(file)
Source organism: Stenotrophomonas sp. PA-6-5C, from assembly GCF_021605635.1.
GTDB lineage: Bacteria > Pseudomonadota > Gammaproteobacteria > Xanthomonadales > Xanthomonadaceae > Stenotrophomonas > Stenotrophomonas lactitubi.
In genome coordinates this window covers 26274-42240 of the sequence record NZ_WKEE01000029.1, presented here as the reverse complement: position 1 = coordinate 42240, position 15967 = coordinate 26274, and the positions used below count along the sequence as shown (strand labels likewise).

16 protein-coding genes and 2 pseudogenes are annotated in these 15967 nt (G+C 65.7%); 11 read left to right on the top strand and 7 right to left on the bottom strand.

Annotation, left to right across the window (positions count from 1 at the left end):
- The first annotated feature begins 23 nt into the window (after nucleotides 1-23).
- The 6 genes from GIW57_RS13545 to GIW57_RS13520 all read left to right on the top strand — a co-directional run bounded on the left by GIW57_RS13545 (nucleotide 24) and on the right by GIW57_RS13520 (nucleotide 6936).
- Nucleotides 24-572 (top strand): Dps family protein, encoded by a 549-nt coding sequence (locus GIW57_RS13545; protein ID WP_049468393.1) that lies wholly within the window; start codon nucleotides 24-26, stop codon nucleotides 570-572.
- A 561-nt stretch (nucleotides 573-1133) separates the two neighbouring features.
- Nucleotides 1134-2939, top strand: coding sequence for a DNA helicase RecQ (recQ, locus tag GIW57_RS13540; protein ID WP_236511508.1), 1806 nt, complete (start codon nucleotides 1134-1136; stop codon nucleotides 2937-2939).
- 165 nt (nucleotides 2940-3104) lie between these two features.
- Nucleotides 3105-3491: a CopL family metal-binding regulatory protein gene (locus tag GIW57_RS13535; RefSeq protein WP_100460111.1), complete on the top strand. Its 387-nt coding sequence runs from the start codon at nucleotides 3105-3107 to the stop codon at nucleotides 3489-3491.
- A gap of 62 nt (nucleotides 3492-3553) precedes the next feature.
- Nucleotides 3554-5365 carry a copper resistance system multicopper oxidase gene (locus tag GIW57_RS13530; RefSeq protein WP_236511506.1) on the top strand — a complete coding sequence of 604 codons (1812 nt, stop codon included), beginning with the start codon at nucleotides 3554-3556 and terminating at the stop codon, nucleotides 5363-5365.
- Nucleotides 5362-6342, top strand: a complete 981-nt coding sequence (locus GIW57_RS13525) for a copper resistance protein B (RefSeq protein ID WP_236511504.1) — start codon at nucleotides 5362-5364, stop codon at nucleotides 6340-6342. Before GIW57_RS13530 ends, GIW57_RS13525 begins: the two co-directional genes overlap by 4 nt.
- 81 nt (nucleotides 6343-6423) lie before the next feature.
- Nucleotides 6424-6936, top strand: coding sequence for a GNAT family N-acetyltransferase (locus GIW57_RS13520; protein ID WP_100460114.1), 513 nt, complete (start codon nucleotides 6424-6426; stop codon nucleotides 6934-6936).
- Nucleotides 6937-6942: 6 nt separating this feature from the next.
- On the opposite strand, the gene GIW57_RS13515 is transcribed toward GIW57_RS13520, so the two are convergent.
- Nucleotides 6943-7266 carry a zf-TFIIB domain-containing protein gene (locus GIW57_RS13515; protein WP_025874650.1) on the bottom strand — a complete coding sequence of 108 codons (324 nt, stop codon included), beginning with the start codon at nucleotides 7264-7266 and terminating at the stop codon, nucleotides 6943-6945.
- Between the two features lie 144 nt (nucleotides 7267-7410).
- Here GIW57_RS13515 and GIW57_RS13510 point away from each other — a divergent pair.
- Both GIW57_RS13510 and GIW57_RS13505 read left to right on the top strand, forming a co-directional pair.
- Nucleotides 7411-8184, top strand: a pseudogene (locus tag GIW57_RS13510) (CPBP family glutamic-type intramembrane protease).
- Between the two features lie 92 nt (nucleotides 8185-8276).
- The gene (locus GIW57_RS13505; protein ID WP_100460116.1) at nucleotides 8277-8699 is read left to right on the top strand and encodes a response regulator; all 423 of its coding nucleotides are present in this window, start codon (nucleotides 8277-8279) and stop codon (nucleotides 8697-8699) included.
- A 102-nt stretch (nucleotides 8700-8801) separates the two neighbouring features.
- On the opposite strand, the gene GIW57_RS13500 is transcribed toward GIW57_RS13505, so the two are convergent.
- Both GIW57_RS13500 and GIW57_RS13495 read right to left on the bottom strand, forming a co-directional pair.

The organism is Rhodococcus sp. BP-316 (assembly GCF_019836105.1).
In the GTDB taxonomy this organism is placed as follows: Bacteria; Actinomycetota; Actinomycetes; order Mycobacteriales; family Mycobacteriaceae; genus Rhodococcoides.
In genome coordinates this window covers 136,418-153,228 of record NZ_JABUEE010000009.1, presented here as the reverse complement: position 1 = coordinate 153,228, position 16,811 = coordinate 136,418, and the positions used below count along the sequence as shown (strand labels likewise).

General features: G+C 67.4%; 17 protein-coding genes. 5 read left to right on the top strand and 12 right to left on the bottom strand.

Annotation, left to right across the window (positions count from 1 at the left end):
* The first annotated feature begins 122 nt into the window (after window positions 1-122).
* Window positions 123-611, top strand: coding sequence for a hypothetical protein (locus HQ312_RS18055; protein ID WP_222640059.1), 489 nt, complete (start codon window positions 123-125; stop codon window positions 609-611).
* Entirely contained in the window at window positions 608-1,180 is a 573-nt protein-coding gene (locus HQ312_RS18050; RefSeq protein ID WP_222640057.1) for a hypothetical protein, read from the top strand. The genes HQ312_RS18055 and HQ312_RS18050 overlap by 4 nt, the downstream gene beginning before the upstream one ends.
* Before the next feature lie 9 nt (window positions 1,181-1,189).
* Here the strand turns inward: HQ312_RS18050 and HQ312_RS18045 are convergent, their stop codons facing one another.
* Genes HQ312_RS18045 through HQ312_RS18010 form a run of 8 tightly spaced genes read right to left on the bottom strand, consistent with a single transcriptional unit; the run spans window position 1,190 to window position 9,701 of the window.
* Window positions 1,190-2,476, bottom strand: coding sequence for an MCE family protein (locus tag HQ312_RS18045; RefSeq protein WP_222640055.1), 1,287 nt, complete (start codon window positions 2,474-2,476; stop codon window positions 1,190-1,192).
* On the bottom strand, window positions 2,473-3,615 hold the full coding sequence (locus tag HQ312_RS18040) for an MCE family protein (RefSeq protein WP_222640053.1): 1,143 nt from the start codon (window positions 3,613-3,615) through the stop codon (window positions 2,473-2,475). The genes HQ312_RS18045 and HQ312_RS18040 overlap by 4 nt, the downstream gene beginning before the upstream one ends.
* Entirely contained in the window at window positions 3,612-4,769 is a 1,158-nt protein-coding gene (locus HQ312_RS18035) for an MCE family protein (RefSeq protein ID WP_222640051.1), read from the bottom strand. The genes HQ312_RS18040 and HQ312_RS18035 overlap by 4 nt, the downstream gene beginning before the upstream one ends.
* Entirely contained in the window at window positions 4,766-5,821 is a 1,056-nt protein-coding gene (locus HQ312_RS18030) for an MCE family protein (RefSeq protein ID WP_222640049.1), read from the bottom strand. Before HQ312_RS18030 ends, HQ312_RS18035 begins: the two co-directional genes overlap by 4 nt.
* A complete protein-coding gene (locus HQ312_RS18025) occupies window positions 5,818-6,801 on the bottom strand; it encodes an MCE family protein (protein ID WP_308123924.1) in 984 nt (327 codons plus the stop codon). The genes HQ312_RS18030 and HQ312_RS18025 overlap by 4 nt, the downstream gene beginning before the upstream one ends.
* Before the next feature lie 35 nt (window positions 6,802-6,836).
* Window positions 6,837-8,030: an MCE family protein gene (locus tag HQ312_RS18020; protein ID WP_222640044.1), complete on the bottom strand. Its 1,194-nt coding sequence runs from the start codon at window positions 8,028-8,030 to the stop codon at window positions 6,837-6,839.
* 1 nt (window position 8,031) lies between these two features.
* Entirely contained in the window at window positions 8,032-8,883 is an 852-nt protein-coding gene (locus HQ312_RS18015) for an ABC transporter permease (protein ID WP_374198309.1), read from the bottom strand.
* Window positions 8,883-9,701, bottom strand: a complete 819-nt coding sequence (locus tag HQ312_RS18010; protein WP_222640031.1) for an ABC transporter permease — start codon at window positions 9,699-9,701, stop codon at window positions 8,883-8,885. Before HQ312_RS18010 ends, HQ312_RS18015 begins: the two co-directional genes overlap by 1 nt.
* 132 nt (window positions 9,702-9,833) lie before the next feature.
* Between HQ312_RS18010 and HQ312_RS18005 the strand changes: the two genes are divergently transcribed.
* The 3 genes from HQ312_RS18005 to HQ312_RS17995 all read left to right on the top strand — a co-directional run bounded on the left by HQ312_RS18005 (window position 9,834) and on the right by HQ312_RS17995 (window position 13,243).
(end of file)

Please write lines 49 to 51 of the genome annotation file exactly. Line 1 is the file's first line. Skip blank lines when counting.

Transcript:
* Entirely contained in the window at window positions 8,032-8,883 is an 852-nt protein-coding gene (locus HQ312_RS18015) for an ABC transporter permease (protein ID WP_374198309.1), read from the bottom strand.
* Window positions 8,883-9,701, bottom strand: a complete 819-nt coding sequence (locus tag HQ312_RS18010; protein WP_222640031.1) for an ABC transporter permease — start codon at window positions 9,699-9,701, stop codon at window positions 8,883-8,885. Before HQ312_RS18010 ends, HQ312_RS18015 begins: the two co-directional genes overlap by 1 nt.
* 132 nt (window positions 9,702-9,833) lie before the next feature.